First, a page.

Electric utility companies withdraw a lot of water for cooling purposes, although much of this is returned to the water cycle. However, in water-stressed regions, these withdrawals may contribute to supply and demand imbalances. The problem lies not so much in contributing to water scarcity as protecting against it.
Water companies have different water constraints from oil and gas operators. The sector is typically publicly owned, with less access to capital to invest in ageing infrastructure and innovative solutions to counter water loss and leakages. Its main challenges include a decline in supply and an increased demand for freshwater.
Despite differences between the oil and gas sector, electricity providers and water utilities, there are opportunities for them to collaborate through shared learning and innovation. For example, larger, well-capitalised companies in the oil and gas industry, as well as some utilities, can help finance upgrades for capital-constrained small public wastewater utilities in exchange for use of wastewater.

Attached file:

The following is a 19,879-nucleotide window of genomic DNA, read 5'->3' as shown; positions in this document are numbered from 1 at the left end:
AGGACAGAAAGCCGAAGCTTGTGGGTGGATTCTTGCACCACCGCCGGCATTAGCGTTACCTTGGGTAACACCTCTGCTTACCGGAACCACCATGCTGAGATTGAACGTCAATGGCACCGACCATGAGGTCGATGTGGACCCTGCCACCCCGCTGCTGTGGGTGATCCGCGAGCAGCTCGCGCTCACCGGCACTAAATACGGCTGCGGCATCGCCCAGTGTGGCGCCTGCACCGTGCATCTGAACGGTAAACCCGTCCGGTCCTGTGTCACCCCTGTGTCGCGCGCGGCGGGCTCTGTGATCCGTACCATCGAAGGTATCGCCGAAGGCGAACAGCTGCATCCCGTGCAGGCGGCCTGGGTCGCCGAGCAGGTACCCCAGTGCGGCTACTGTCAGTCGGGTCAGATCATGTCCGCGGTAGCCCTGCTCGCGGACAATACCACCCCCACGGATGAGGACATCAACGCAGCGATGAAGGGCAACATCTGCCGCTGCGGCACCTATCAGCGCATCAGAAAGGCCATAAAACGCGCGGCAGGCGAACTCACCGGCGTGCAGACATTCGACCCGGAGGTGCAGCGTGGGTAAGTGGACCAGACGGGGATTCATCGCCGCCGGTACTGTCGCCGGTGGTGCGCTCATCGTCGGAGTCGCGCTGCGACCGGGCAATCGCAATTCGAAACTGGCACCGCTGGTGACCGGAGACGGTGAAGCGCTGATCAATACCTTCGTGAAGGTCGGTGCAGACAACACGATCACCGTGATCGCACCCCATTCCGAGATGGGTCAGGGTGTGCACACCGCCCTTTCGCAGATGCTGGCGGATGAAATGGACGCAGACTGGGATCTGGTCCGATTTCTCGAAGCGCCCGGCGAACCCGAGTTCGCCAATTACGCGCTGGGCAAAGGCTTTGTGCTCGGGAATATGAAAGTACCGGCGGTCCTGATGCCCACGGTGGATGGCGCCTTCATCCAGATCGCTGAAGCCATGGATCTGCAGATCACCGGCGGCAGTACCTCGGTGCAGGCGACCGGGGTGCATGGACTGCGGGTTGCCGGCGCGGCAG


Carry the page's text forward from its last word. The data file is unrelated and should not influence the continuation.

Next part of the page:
Through a combination of reusing and recycling wastewater and applying innovative technologies, it has been predicted that oil and gas operators could substantially increase reused water for operating oil and gas wells. These companies could also look to use treated brackish water (a naturally occurring mix of fresh and salty water) instead of freshwater.
Reuse: Defined as wastewater that is used within an oil or gas well, requiring very little additional treatment, reuse could lower water-related costs by about 45% and save over 300,000 barrels of freshwater per well.
Recycling: Recycling is treating wastewater to acceptable standards through robust treatment technologies that range from simple filtration, which removes large organic particles, and oil and gas bubbles, to complex procedures that treat water to near freshwater standards. There are many possible uses for recycled wastewater, especially for livestock watering and crop irrigation.
Many factors dictate whether reuse and recycling are viable options for oil and gas companies. Cost, water availability, water quality logistics, and disposal options all have a bearing on whether an operator reuses or recycles.
Power companies can reduce the amount of freshwater they use by turning to saline and recycled municipal water instead. They can also deploy demand-side management and energy efficiency. Like the oil and gas sector, alternative water sources used with additional treatment can be an opportunity, but they also require additional infrastructure, and are costly and energy intensive.